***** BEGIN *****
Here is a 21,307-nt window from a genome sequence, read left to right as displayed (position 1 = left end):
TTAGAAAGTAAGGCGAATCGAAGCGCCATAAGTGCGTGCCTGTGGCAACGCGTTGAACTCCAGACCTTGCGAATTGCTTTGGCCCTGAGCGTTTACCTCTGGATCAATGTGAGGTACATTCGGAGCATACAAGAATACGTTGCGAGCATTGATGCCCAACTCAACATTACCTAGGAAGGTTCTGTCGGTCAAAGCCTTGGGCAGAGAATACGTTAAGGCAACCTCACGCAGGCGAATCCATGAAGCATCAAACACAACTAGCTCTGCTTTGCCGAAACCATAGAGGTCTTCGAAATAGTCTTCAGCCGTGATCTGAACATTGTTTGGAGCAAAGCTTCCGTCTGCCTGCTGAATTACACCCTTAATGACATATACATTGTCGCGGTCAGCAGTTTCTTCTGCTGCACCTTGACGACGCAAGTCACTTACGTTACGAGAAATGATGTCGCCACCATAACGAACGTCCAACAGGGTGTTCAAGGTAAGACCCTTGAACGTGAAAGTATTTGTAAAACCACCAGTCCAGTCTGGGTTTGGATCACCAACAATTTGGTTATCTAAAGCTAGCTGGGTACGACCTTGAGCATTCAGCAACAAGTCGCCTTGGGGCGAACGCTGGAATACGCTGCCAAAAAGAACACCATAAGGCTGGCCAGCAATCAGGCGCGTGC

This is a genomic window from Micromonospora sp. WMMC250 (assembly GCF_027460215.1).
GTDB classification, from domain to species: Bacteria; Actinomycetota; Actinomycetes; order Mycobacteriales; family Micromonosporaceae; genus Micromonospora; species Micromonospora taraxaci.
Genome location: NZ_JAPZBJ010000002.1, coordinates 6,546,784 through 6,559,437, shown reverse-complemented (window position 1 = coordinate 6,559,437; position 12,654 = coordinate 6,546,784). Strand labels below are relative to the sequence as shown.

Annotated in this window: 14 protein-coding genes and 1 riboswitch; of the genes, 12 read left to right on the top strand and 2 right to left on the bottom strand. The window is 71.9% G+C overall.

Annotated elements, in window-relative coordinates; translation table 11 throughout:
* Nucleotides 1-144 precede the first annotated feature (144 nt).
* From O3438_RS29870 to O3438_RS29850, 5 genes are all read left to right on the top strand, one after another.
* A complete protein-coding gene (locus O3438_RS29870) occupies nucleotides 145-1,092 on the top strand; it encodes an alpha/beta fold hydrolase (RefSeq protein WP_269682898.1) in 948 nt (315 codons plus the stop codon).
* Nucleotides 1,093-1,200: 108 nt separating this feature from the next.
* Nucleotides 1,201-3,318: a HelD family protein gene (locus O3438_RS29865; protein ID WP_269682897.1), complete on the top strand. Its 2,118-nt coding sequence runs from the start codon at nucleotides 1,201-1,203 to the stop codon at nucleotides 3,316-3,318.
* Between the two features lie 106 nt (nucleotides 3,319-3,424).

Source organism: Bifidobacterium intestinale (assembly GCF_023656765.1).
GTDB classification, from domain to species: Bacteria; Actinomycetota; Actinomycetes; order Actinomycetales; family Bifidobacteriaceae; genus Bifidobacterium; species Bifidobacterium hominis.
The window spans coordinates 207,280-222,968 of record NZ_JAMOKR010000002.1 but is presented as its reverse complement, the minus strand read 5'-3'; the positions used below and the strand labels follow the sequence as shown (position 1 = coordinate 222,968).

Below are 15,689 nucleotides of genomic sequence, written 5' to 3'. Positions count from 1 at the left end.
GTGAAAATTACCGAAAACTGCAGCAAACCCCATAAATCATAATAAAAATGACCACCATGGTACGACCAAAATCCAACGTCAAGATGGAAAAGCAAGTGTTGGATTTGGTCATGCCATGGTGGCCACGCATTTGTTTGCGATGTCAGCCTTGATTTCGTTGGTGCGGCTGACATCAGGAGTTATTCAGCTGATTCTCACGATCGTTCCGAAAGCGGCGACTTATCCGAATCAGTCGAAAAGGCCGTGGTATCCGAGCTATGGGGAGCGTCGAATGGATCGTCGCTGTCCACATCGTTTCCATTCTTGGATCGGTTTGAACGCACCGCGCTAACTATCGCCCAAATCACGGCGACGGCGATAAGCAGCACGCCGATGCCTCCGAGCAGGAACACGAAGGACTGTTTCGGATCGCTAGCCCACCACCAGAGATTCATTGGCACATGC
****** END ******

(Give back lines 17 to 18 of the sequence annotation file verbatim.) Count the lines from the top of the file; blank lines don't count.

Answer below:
Below are 15,689 nucleotides of genomic sequence, written 5' to 3'. Positions count from 1 at the left end.
GTGAAAATTACCGAAAACTGCAGCAAACCCCATAAATCATAATAAAAATGACCACCATGGTACGACCAAAATCCAACGTCAAGATGGAAAAGCAAGTGTTGGATTTGGTCATGCCATGGTGGCCACGCATTTGTTTGCGATGTCAGCCTTGATTTCGTTGGTGCGGCTGACATCAGGAGTTATTCAGCTGATTCTCACGATCGTTCCGAAAGCGGCGACTTATCCGAATCAGTCGAAAAGGCCGTGGTATCCGAGCTATGGGGAGCGTCGAATGGATCGTCGCTGTCCACATCGTTTCCATTCTTGGATCGGTTTGAACGCACCGCGCTAACTATCGCCCAAATCACGGCGACGGCGATAAGCAGCACGCCGATGCCTCCGAGCAGGAACACGAAGGACTGTTTCGGATCGCTAGCCCACCACCAGAGATTCATTGGCACATGC